The Nashville Statement (A Plain Language Translation)
This week over 150 Evangelical pastors and Conservative Christian leaders released a joint manifesto on sexuality and marriage entitled the Nashville Statement. The Tennessee city’s name was attached to the document because the Southern Baptist Convention’s Ethics and Religious Liberty Commission was holding its annual conference in Nashville—where the document was ratified.
The statement is steeped in churchy language and dusty religious-speak regarding marriage, creation, gender identity, and sexual orientation, which may be difficult for the average ear to decipher, especially if you were not raised to crack the code of such theological buzzwords.
Below is a Plain Language Translation so you can hear what is actually being said here beneath the sanctified verbiage:
Evangelical Christians are at the precipice of extinction—and we know it. We are a profoundly endangered species coming to grips with the urgency of the moment, of our impending disappearance, of the whole thing going sideways here in the Bible Belt—and we are in a bit of a panic.
We are leaking people from our churches, watching multitudes walk away in disgust, and losing market share in the religious landscape, as well as the vice-like stranglehold we’ve had on American politics for the past 241 years—and we are rightly terrified.
Yes, we made our bed with this President, which a few months ago seemed like a victory, but we now realize we are inextricably tethered to an absolute monster, and have no choice but to deny Jesus daily and double-down on him, lest we lose every ally. However, we forgot that people are not stupid, and they see the disconnect between the President and the Jesus we are trying to simultaneously claim allegiance to—and we desperately need a distraction to muddy the waters. We need an easy battle to regain the credibility we have forfeited as we have sold off our souls and built our personal empires.
We know that the only hope we have for regaining a foothold in the culture (as onion-skin thin as that hope is) is to stoke the passion fires of our remaining base, who are rapidly dwindling to include only those most susceptible to “fear of the other;” those who are most easily aroused by talk of other people’s bedrooms; and body parts; and marriages. We are preaching hard to what is left of our hateful choir.
And so right now, in the middle of an unprecedented humanitarian disaster in Texas, in one of the most divisive years in our nation’s history, in a time when we are terribly fractured—we have chosen to gather as Christian leaders:
(1) Not to condemn the White Supremacy and Racism our President has refused to,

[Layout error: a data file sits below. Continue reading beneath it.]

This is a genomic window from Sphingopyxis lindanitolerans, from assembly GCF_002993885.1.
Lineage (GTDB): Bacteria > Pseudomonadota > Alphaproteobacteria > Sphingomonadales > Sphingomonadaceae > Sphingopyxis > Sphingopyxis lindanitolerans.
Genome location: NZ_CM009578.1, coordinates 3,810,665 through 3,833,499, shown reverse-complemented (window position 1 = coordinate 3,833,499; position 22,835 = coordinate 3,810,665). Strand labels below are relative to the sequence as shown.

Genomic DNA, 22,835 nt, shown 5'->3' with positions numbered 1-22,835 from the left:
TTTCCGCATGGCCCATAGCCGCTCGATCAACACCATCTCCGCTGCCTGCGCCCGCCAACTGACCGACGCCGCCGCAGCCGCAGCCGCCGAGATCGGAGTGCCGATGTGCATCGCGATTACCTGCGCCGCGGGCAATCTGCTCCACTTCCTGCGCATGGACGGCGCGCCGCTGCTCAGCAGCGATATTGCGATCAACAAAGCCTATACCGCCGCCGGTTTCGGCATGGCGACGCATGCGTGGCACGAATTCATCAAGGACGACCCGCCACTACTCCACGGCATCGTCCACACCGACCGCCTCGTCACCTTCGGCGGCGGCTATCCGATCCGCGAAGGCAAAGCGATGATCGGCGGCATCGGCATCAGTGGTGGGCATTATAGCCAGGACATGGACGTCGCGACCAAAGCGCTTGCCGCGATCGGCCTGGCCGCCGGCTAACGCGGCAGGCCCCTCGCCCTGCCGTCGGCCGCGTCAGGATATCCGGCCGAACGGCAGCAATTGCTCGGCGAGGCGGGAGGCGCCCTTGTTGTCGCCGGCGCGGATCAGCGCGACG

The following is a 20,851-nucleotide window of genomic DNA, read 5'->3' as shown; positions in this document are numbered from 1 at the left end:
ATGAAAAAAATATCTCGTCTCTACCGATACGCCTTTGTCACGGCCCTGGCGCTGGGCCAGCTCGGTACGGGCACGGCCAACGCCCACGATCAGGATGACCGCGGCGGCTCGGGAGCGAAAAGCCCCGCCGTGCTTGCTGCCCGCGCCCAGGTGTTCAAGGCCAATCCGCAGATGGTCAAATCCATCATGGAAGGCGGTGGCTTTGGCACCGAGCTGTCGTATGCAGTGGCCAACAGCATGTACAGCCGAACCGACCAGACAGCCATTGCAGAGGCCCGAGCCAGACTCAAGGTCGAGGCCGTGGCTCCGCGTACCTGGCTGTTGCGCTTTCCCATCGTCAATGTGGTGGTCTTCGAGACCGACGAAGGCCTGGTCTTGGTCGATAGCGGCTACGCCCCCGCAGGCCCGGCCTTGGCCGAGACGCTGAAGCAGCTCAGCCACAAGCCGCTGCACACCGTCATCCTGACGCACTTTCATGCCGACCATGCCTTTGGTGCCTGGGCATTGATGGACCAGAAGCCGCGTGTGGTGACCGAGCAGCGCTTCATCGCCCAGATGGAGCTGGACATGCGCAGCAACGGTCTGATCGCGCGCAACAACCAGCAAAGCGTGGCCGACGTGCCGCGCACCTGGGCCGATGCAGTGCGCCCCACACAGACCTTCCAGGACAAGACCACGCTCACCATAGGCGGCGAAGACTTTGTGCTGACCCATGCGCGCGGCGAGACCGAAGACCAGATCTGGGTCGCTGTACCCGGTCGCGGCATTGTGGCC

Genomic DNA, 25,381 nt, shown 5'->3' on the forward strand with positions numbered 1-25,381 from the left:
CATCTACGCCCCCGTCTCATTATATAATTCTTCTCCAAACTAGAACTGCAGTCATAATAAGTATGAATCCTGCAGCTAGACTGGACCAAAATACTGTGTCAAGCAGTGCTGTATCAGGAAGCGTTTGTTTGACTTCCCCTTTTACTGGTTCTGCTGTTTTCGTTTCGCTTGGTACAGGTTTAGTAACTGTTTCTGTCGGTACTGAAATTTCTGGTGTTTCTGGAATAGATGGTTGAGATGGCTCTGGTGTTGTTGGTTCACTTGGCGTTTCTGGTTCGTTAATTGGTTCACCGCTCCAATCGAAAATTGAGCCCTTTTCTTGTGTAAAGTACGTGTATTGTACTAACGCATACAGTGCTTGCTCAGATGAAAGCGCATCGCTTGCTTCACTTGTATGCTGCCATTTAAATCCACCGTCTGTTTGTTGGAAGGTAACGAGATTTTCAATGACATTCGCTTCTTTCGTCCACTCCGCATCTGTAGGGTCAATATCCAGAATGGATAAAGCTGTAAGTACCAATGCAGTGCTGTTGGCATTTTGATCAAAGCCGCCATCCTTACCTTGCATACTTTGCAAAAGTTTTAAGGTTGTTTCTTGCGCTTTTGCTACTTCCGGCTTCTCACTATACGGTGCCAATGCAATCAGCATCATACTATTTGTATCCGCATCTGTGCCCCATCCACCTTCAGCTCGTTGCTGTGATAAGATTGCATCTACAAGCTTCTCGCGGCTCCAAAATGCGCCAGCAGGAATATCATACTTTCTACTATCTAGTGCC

(2) Or to decry this Administration’s ties to Russia,
(3) Or to state unequivocally that Black Lives Matter,
(4) Or to offer support for Muslim-Americans,
(5) Or to stand in solidarity with the tens of millions who may lose their ability to be cared for,
(6) Or to leverage our influence to rescue people under water in Houston.
No, we have chosen this moment to launch an unprovoked attack on an easy target.
We have chosen to perpetuate and sanction discrimination, violence, and bullying against an already marginalized community.
We have chosen to do damage and create conflict—in a time when the world is so starved for healing and so immersed in discord.
We have chosen to use our sacred text; not to bring comfort, or create unity, or engender hope—but to beat the Hell out of people who spend much of their days already walking through Hell because of the cruelty of our disciples.
We have chosen to wage cheap war on innocent and vulnerable people in order to feel mighty again.
We have done this because regardless of all our lip service about Love and Grace and Compassion—we really just like to pick fights that give us that intoxicating rush of Superiority and a small dose of the Control that we have grown addicted to. We really want to hold the kind of power that we have become accustomed to (and are rapidly losing).
And so we have once more trotted out every dangerous, science-denying stereotype; every tired religious platitude about Adam and Eve; “God’s design;” and “ordained differences between men and women”—because that is all we have left.
We have tossed out all but a handful of quite debatable verses from the expansive library of Scripture, and have once again chosen to go back to the well of injecting ourselves into someone else’s personal business one more time—in the hopes that maybe it will be like it was in the old days, when people did not realize how twisted we had gotten it and just how little of Jesus we were actually emulating—and believing this kind of harassment is redemptive.
We have made this “statement” because those still listening to our message are not interested in loving their neighbors as themselves, or caring for the least, or being the merciful Samaritan, or welcoming the outsider, or washing people’s feet (or any of that other annoying Jesus stuff). We just want an enemy to wage war with.
And so despite him never once condemning or criticizing anyone for their gender identity or sexual orientation in the totality of his life and ministry—we have put these words in his mouth and stood on a social media mountaintop and in our bully pulpits—and shouted them to the world in one last gasp for survival.
And we hope that no one sees just how terrified we are of our own extinction.
This is a dissenting opinion, from those of us without fear, who want to lead with Love.
(Note: Please scroll down to read our other fine article on the Nashville Statement, which is now becoming widely known as The Nashville Manifesto.)